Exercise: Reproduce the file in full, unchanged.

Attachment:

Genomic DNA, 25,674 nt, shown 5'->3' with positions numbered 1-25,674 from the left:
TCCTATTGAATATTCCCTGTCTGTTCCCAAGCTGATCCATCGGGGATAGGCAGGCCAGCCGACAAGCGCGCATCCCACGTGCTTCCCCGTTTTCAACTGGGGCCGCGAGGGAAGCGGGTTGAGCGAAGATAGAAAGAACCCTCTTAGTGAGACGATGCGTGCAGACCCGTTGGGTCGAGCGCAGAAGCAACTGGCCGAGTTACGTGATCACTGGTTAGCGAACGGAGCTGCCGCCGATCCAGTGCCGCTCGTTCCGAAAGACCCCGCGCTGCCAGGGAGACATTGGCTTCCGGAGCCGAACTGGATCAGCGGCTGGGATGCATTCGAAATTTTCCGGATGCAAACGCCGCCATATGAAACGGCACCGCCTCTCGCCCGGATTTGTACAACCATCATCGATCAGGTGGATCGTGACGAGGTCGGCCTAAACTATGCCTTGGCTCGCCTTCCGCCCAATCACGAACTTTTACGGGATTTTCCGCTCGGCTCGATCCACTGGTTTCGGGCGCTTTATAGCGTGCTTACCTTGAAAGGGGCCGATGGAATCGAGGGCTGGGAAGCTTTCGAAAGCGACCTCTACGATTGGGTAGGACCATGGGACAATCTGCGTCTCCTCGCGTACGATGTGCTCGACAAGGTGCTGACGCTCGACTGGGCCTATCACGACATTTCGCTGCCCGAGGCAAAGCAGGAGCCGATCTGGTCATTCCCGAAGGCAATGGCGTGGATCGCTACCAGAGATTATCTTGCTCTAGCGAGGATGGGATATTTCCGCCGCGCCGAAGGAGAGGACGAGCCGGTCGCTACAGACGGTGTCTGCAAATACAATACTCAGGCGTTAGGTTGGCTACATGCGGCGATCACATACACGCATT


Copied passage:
Genomic DNA, 25,674 nt, shown 5'->3' with positions numbered 1-25,674 from the left:
TCCTATTGAATATTCCCTGTCTGTTCCCAAGCTGATCCATCGGGGATAGGCAGGCCAGCCGACAAGCGCGCATCCCACGTGCTTCCCCGTTTTCAACTGGGGCCGCGAGGGAAGCGGGTTGAGCGAAGATAGAAAGAACCCTCTTAGTGAGACGATGCGTGCAGACCCGTTGGGTCGAGCGCAGAAGCAACTGGCCGAGTTACGTGATCACTGGTTAGCGAACGGAGCTGCCGCCGATCCAGTGCCGCTCGTTCCGAAAGACCCCGCGCTGCCAGGGAGACATTGGCTTCCGGAGCCGAACTGGATCAGCGGCTGGGATGCATTCGAAATTTTCCGGATGCAAACGCCGCCATATGAAACGGCACCGCCTCTCGCCCGGATTTGTACAACCATCATCGATCAGGTGGATCGTGACGAGGTCGGCCTAAACTATGCCTTGGCTCGCCTTCCGCCCAATCACGAACTTTTACGGGATTTTCCGCTCGGCTCGATCCACTGGTTTCGGGCGCTTTATAGCGTGCTTACCTTGAAAGGGGCCGATGGAATCGAGGGCTGGGAAGCTTTCGAAAGCGACCTCTACGATTGGGTAGGACCATGGGACAATCTGCGTCTCCTCGCGTACGATGTGCTCGACAAGGTGCTGACGCTCGACTGGGCCTATCACGACATTTCGCTGCCCGAGGCAAAGCAGGAGCCGATCTGGTCATTCCCGAAGGCAATGGCGTGGATCGCTACCAGAGATTATCTTGCTCTAGCGAGGATGGGATATTTCCGCCGCGCCGAAGGAGAGGACGAGCCGGTCGCTACAGACGGTGTCTGCAAATACAATACTCAGGCGTTAGGTTGGCTACATGCGGCGATCACATACACGCATT